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FXXX06 KWNP 200327

:Product: 7-day Space Weather Highlights
:Issued: 2015 Apr 20 0248 UTC
# Prepared by the US Dept. of Commerce, NOAA, Space Weather Prediction Center
# Product description and SWPC contact on the Web
#                7-day Space Weather Highlights
Highlights of Solar and Geomagnetic Activity
13 - 19 April 2015

Solar activity was at very low to low levels. Numerous weak to
moderate level C-class flares were observed from Regions 2320 (S12,
L=211, class/area Dac/180 on 07 Apr), 2321 (N13, L=095, class/area
Ekc/620 on 13 Apr) and 2324 (N18, L=062, class/area Dko/410 on 15
Apr). The most significant event of the period occurred from Region
2321 on 18 April when the region produced a C5/1f flare at 18/1419
UTC. Associated with this event was a 7 degree long filament
eruption, centered near N05W16. The filament eruption resulted in an
asymmetric, faint full-halo CME, first visible in SOHO/LASCO C2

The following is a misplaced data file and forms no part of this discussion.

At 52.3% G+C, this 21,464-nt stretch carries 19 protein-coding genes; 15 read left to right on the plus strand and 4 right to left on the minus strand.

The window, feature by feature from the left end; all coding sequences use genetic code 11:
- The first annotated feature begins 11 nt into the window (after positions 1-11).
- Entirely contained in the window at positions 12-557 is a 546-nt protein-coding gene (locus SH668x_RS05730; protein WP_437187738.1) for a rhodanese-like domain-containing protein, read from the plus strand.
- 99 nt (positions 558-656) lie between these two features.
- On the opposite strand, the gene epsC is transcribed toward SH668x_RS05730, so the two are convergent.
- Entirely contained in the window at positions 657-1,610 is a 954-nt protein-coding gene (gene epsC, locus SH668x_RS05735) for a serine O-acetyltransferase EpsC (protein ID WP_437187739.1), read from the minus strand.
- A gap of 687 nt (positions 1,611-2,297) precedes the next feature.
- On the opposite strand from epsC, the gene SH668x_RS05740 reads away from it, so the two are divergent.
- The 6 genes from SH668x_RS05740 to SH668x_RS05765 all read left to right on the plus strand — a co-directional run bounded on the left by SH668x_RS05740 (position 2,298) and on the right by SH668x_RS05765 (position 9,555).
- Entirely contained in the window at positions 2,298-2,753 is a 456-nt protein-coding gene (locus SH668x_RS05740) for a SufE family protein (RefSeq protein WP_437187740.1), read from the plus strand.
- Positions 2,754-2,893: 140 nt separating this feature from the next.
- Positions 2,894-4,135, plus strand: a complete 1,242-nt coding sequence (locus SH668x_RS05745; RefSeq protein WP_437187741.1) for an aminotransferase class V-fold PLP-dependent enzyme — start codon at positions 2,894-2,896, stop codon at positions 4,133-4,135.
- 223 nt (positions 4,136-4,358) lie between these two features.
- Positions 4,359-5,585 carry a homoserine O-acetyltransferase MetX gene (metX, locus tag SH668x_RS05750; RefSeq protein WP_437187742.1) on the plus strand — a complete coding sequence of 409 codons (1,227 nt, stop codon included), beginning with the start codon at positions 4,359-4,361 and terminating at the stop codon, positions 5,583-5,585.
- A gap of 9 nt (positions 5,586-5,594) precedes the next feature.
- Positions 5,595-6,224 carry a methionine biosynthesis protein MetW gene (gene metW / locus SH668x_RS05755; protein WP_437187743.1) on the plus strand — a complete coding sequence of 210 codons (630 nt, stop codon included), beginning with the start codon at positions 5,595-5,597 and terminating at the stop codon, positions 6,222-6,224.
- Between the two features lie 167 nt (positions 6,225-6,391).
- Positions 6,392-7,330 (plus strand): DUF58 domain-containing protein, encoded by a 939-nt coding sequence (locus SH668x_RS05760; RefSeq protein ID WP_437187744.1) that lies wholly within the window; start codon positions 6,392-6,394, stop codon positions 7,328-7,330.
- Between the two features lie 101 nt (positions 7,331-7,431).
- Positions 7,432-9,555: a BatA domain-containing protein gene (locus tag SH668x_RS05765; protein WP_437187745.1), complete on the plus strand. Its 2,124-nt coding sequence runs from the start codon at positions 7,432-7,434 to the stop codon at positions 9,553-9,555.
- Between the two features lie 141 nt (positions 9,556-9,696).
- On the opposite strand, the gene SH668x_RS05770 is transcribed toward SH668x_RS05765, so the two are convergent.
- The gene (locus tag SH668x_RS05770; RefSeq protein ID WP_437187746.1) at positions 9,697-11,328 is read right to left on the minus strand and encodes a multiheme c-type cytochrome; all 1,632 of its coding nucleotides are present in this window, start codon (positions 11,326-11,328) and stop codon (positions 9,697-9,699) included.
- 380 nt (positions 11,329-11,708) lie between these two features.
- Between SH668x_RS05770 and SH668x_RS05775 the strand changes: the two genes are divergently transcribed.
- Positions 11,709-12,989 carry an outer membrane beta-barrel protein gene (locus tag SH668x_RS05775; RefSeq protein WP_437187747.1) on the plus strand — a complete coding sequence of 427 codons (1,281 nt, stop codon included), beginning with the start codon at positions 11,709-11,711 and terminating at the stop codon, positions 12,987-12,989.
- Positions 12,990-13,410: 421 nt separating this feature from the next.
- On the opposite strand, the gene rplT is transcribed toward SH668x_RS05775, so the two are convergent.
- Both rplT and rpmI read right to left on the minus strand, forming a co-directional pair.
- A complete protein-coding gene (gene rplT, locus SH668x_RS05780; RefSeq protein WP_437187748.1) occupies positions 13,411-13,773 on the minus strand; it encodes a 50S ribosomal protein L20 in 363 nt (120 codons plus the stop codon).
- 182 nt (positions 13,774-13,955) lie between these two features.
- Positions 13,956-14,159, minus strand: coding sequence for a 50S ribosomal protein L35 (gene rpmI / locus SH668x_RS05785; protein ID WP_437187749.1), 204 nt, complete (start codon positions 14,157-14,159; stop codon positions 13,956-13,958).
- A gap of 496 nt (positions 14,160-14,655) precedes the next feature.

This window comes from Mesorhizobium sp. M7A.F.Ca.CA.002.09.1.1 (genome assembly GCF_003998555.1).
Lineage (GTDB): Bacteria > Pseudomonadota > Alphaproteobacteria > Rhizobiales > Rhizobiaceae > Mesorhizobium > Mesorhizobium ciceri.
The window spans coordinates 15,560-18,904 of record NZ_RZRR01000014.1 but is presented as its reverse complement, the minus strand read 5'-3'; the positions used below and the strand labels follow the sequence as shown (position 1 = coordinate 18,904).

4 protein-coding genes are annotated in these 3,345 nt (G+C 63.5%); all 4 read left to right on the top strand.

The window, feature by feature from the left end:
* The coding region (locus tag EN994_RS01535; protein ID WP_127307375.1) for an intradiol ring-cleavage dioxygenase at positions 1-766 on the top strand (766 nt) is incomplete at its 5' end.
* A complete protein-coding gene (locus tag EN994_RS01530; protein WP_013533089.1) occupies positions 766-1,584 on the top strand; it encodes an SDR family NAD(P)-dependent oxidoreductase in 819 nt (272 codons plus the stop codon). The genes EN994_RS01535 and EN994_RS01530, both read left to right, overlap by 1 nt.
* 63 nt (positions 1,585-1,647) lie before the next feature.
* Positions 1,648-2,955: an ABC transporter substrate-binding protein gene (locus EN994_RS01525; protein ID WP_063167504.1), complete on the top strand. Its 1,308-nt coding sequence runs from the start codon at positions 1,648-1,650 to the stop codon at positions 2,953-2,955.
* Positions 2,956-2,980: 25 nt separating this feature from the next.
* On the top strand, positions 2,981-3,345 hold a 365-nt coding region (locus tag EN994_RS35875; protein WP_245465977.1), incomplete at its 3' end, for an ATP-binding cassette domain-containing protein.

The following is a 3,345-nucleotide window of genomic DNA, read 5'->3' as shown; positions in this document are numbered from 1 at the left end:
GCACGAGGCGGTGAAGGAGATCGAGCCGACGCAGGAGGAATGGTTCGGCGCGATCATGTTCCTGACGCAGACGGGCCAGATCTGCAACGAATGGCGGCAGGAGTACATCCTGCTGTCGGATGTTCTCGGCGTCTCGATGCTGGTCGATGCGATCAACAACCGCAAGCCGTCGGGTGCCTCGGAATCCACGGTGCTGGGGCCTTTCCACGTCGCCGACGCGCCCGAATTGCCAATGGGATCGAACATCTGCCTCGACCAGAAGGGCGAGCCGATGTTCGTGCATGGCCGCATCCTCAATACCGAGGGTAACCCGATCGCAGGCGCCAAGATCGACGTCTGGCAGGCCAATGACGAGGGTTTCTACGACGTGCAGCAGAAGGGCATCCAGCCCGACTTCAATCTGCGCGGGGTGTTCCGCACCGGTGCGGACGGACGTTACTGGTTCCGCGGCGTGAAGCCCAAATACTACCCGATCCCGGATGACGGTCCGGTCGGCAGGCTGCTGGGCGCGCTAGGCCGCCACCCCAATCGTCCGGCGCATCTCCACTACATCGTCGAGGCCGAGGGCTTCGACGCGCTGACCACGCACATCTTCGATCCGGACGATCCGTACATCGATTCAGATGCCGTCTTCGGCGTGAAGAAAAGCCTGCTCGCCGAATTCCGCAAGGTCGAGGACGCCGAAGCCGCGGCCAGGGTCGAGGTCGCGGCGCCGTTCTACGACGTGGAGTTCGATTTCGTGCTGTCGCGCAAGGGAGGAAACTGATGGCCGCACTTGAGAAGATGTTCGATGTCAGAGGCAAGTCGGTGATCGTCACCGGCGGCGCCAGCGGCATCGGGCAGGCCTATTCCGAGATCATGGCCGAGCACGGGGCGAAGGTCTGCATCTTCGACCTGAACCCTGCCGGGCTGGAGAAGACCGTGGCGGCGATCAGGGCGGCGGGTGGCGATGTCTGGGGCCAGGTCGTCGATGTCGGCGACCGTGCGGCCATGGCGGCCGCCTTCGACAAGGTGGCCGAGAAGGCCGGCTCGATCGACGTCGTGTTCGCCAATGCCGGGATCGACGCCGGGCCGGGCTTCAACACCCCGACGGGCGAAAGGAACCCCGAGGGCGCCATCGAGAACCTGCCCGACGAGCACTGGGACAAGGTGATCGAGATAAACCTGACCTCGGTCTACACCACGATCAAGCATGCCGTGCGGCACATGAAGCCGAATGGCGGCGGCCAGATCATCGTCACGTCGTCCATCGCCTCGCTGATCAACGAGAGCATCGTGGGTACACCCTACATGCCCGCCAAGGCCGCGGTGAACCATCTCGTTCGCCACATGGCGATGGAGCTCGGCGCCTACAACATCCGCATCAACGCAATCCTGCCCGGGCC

imagery at 18/1524 UTC.

No proton events were observed at geosynchronous orbit.

The greater than 2 MeV electron flux at geosynchronous orbit was at
normal levels on 13-15 April and high levels on 16-19 April.

Geomagnetic field activity began the period on 13-14 April at quiet
to active levels under the influence of a weak transient. By midday
on 15 April, field activity increased to active to minor storm
(G1-minor) levels as a co-rotating interaction region (CIR), in
advance of a negative polarity coronal hole high speed stream (CH
HSS), influenced the magnetic field of Earth. Geomagnetic activity
increased to major storm (G2-moderate) levels late on 16 April due
to CH HSS effects and continued at active to minor storm levels
through midday on 17 April. Field activity relaxed to quiet to
unsettled levels through the remainder of the summary period as CH
HSS effects waned.

During the period, ACE solar wind parameters measured a high wind
speed of 784 km/s on 17/0408 UTC with a low speed of 286 km/s on
14/0004 UTC. Total field (Bt) ranged from about 1-17 nT while the Bz
component varied between +13 to -12 nT. The phi angle was generally
in a negative (towards) orientation with intermittent periods of
rotation to a positive (away) sector. is the U.S. government's official web portal to all federal, state and local government web resources and services.